A letter from Richard Armitage on Stop Cyberbullying Day
Author: SCD Team
June 17, 2016
Hi everyone, it’s Stop Cyberbullying Day 2016.
I’m honoured to once again be an ambassador for this organisation which helps so many people young and old navigate the web and social media with ease and confidence.
I was recently in conversation with a friend; an ex actor who has since become a psychologist and counsellor. We were discussing the path between the two professions. The ‘tools’ which made her so competent were ’empathy’ and ‘observation’. We talked at length about patterns which we fall into, narratives which we give ourselves and the idea of ‘leaving yourself alone’.
It’s one of the big lessons in life, to leave yourself alone. Meaning, just stopping those inner voices, mainly the negative ones, which turn up and on, like ‘clock work’. When we have this critical inner dialogue with ourselves, we do lean towards turning that outwards, towards the world at large.
We all do it, we have expectations not just for ourselves but for how others should behave and function around us, face to face and in cyberspace. When we start to free ourselves from those expectations we allow ourselves to be surprised without judgement.
Much of my work as an actor is stimulated by empathy and observation. I’m acutely aware of the kinds of characters that I play and how I play them and what I’m putting out into the universe. Earlier in my career I was very much focused on ‘hero’ or ‘anti hero’, good and bad. As I’ve grown older the pursuit has grown far more complicated. I’m sometimes berated for depicting violence or much deeper, darker, complex characteristics of the human condition. My choices really reflect my views on humanity. I believe every human being deserves empathy. That word is often misconstrued; to me it means ‘to put oneself in the shoes of another in the attempt to understand them’. It’s key to my work, and perhaps, as my friend the psychologist suggested, key to functioning harmoniously in society. Its a good word. It’s not easy to practice.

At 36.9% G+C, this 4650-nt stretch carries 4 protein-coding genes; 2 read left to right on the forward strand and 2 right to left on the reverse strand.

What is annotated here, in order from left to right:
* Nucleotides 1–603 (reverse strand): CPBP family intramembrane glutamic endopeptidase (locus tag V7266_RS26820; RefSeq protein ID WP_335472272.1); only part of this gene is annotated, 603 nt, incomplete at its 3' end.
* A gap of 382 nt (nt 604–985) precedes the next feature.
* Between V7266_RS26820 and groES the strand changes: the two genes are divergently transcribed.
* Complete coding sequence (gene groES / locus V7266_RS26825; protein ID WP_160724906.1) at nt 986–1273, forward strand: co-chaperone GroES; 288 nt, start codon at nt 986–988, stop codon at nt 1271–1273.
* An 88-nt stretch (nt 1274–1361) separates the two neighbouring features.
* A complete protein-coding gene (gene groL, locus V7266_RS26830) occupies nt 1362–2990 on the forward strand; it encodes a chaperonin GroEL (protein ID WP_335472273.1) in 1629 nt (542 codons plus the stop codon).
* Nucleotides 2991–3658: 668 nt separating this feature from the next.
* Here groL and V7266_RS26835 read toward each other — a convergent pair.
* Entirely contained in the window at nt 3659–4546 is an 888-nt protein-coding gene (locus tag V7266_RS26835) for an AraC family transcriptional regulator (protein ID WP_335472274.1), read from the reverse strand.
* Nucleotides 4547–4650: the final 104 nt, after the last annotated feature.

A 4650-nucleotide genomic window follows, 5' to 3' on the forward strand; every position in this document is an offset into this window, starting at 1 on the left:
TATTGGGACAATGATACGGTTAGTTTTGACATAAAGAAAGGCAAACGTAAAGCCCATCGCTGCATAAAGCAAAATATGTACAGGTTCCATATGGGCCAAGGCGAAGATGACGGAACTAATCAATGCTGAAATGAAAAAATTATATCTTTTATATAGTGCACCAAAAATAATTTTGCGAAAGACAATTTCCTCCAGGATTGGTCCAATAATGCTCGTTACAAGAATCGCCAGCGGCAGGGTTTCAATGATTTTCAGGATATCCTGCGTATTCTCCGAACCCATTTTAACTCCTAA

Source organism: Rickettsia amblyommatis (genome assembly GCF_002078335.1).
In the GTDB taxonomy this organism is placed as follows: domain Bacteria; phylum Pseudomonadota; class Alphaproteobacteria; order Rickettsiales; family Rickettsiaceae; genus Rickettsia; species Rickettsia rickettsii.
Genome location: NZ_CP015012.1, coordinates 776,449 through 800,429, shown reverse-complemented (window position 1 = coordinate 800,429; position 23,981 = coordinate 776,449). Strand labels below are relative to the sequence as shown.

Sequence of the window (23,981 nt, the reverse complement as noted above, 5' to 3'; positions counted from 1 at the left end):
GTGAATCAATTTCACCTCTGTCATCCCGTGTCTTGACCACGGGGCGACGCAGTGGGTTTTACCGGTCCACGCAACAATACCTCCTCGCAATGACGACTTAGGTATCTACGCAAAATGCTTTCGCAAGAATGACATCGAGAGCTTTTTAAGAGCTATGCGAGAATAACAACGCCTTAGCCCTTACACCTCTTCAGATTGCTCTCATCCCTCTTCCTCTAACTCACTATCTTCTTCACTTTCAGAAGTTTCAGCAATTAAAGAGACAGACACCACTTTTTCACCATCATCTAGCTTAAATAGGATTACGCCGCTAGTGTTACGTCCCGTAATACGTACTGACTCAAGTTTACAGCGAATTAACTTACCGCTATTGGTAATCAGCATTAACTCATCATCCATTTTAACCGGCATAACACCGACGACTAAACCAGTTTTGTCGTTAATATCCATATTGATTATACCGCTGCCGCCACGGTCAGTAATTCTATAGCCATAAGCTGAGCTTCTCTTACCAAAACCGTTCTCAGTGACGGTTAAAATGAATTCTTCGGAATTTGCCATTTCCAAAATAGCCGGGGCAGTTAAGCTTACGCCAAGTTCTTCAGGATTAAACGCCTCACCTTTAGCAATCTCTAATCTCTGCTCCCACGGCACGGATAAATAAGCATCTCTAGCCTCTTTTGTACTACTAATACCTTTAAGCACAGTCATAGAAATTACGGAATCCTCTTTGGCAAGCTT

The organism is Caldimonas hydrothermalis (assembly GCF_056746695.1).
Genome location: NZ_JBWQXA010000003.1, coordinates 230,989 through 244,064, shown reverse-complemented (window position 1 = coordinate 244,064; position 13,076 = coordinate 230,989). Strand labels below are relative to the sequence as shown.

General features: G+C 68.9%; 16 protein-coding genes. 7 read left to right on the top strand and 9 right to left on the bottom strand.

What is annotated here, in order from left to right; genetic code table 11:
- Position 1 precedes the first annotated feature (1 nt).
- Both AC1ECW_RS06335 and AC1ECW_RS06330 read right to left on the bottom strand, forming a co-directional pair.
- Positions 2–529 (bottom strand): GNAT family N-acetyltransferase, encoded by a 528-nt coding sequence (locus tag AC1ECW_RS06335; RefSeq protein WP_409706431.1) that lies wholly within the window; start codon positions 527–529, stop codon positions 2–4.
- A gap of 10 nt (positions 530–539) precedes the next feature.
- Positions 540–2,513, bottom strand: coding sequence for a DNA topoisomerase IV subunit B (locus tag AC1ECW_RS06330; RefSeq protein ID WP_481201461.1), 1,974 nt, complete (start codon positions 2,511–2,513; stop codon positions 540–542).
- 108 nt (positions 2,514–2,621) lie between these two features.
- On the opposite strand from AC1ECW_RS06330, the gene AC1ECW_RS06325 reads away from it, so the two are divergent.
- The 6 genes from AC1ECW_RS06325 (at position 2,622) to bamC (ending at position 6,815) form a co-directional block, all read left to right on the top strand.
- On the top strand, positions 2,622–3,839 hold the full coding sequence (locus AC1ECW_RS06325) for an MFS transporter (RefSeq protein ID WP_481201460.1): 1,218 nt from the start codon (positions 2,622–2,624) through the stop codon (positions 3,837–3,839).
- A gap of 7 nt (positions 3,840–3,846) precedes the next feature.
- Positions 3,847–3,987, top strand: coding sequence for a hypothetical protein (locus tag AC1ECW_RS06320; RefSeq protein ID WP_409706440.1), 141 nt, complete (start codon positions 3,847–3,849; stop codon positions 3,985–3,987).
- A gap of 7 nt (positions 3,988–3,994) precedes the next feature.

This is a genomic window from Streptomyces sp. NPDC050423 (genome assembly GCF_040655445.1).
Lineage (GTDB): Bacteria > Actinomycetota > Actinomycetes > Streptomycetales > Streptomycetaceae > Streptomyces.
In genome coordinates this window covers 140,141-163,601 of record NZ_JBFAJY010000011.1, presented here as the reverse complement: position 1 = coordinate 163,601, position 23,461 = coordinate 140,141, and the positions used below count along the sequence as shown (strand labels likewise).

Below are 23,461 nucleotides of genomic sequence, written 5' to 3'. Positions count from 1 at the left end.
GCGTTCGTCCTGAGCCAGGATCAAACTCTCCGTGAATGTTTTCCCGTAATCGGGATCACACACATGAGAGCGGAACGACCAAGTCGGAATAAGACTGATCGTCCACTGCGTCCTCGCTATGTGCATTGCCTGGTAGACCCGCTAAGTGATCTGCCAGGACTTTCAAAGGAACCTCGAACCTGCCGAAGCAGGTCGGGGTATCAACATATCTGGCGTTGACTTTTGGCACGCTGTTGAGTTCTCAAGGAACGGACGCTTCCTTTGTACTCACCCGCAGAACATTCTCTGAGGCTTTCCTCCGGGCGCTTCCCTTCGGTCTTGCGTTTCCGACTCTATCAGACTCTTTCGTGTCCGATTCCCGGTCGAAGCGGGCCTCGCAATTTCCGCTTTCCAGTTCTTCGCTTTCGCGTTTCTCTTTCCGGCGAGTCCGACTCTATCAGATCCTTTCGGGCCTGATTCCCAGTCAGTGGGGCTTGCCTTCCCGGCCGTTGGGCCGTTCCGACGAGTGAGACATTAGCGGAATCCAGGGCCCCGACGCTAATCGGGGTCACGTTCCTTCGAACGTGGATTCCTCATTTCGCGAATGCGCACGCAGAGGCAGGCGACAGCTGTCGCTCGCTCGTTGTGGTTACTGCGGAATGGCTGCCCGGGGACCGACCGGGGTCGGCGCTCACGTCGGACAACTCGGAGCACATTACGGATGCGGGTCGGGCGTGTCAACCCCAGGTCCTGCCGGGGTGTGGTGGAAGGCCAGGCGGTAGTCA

I think one of the problems we are all facing at the moment is the desire to over simplify society into the good guys and the bad guys. Right and wrong. The problem with this is ‘intention’. We believe we are good, and ‘they’ are bad, but what if the bad guys believe they are the good guys and vice versa? What if we are both right and both wrong? And what if we both have an arsenal of weapons that apparently proves who is right or wrong in the final showdown.
Make no mistake, there are ‘actions’ in this world which are inconceivable and abhorrent, but it takes a human being to make ‘intention’, action. It made be a damaged human being, a damaged society but we do all spring from the same place and return there ultimately, wherever or whatever you believe that place to be.
On the web our words are our weapons and we must try to temper them. We must consider the other persons feelings before we express our own, consider how our words wound. There is a much more dangerous undercurrent ‘cooking’ on the web also fuelled by words. It scaremongers, it rouses, it radicalises. In our own small way we can champion harmony, tolerance, balance and forgiveness.
Never underestimate your words. Use them carefully and for the better; if, like me, it’s the kind of society you believe in.